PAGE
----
Almost half of Ghanaians say the country’s “hung” Parliament has made members of Parliament (MPs) more effective at scrutinising government spending, the recent Afrobarometer survey indicates.
But fewer see gains in MP effectiveness at passing laws or building consensus among political parties in the current Parliament, which for the first time is equally divided between the governing New Patriotic Party (NPP) and the opposition National Democratic Congress (NDC).
Survey findings show strong public support for the central role of MPs in making laws and holding the president accountable.
But few citizens think MPs listen to what their constituents say, and most give their elected representatives a negative performance review.
Almost half (46%) of Ghanaians think the composition of the 8th (“hung”) Parliament has made MPs “somewhat more” or “much more” effective in scrutinising government spending (Figure 1).
– But fewer think MPs have been more effective at passing laws (39%) or more likely to cooperate and build consensus with members of other political parties (39%).
Large majorities endorse the role of MPs in a democratic system:
o More than eight in 10 (82%) say Parliament should monitor how the government spends taxpayers’ money, and three-fourths (75%) say MPs should make laws for the country even if the president does not agree (Figure 2).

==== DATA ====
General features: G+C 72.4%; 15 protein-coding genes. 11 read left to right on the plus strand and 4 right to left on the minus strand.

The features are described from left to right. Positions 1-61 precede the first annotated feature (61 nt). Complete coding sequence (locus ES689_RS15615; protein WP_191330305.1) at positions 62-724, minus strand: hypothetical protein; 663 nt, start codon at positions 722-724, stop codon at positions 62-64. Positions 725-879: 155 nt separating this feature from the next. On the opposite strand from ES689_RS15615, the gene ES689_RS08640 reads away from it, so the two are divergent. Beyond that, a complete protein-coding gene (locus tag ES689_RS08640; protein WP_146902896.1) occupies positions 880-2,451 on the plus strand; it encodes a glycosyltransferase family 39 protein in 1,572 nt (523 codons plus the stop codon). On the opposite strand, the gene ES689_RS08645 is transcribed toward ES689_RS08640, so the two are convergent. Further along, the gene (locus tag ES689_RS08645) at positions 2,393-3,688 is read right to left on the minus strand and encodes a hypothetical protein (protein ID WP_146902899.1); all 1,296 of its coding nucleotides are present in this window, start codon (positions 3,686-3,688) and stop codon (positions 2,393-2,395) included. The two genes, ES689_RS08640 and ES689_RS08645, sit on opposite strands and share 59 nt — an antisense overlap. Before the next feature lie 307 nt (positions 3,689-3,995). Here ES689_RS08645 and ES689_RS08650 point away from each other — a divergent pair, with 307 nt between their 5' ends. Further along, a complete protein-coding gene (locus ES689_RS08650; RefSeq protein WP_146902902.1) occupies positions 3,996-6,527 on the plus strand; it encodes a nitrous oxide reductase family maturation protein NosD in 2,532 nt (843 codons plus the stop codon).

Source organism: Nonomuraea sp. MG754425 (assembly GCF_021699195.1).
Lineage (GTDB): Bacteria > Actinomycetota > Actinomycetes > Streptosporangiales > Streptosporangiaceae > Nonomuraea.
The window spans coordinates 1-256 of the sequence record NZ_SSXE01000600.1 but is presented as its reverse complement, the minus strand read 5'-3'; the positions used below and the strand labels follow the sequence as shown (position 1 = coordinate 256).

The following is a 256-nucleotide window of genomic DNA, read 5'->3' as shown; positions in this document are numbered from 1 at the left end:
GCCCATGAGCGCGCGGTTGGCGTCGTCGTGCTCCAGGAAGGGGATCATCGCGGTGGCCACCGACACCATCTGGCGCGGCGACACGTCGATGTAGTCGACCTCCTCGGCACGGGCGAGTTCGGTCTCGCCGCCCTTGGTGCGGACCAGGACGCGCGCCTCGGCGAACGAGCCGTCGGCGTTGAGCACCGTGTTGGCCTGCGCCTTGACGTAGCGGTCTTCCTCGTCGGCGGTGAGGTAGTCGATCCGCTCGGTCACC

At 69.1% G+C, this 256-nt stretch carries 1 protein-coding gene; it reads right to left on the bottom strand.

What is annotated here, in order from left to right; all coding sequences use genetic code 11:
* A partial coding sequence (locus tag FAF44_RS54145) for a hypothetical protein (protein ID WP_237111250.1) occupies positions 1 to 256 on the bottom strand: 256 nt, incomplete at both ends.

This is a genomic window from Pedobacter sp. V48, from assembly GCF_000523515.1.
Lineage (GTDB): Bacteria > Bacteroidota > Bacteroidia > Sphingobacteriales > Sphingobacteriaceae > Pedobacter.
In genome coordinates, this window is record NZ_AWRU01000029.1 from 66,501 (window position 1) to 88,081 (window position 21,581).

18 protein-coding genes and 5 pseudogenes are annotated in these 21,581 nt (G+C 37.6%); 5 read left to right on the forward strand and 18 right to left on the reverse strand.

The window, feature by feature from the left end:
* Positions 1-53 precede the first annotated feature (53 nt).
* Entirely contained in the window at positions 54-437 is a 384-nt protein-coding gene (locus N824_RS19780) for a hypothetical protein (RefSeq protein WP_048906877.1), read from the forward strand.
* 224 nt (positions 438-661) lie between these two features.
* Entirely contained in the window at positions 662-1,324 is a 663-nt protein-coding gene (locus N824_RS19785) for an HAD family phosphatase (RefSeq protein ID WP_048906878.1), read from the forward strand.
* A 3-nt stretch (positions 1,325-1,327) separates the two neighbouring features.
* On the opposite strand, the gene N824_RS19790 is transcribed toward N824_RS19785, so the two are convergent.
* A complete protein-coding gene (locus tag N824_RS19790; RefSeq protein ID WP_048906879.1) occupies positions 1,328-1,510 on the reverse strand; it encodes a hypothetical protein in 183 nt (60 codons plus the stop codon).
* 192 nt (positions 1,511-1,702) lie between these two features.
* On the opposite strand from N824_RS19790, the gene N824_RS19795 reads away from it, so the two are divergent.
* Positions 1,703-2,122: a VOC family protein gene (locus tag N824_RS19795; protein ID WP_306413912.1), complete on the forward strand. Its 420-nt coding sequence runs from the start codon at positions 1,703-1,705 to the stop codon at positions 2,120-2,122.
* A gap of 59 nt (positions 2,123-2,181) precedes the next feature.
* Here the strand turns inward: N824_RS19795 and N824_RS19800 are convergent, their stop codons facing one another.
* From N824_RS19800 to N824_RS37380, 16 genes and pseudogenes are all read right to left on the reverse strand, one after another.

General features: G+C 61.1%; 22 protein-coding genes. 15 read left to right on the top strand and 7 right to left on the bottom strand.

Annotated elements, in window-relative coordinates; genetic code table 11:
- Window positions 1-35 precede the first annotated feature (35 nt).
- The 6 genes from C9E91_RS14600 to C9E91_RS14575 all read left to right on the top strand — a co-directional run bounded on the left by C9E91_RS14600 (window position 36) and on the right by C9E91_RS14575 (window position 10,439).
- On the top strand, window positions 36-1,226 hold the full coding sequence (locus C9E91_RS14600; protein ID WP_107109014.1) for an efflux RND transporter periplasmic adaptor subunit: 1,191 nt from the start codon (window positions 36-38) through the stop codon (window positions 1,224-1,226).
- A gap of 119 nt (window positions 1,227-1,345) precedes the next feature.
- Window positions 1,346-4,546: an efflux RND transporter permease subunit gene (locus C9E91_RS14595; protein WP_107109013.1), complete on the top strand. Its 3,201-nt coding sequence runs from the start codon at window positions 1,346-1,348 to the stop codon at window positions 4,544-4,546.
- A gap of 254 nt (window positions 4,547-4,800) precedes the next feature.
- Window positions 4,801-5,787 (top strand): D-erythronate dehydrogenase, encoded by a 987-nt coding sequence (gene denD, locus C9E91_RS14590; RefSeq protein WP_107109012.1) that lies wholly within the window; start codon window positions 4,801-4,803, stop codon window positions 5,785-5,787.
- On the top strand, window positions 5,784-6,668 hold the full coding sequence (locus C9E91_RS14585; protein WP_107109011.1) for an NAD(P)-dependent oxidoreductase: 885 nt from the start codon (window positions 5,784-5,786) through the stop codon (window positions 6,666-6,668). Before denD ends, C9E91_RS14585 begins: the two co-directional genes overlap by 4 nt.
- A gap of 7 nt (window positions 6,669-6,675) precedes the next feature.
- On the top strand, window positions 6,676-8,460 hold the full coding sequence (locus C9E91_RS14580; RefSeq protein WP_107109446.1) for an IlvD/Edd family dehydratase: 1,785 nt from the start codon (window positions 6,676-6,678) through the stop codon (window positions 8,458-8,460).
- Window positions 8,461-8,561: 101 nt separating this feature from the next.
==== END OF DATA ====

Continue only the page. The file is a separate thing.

Ghanaians are divided on who is responsible for ensuring that MPs do their jobs: 38% say it’s the president, while 35% say it’s the voters (Figure 3).
Most Ghanaians (85%) say their MPs “never” or only “sometimes” listen to what people have to say. Only 14% say parliamentarians “often” or “always” try their best to listen (Figure 4).
More than two-thirds (71%) of Ghanaians give MPs a failing grade on their job performance over the past year (Figure 5).
Afrobarometer is a pan-African, non-partisan survey research network that provides reliable data on African experiences and evaluations of democracy, governance, and quality of life.
Eight survey rounds in up to 39 countries have been completed since 1999. Round 9 surveys (2021/2022) are currently underway.
Afrobarometer’s national partners conduct face-toface interviews in the language of the respondent’s choice.
The Afrobarometer team in Ghana, led by the Ghana Center for Democratic Development, interviewed a nationally representative sample of 2,400 adult Ghanaians in April 2022.
A sample of this size yields country-level results with a margin of error of +/-2 percentage points at a 95% confidence level. Previous surveys were conducted in Ghana in 1999, 2002, 2005, 2008, 2012, 2014, 2017, and 2019.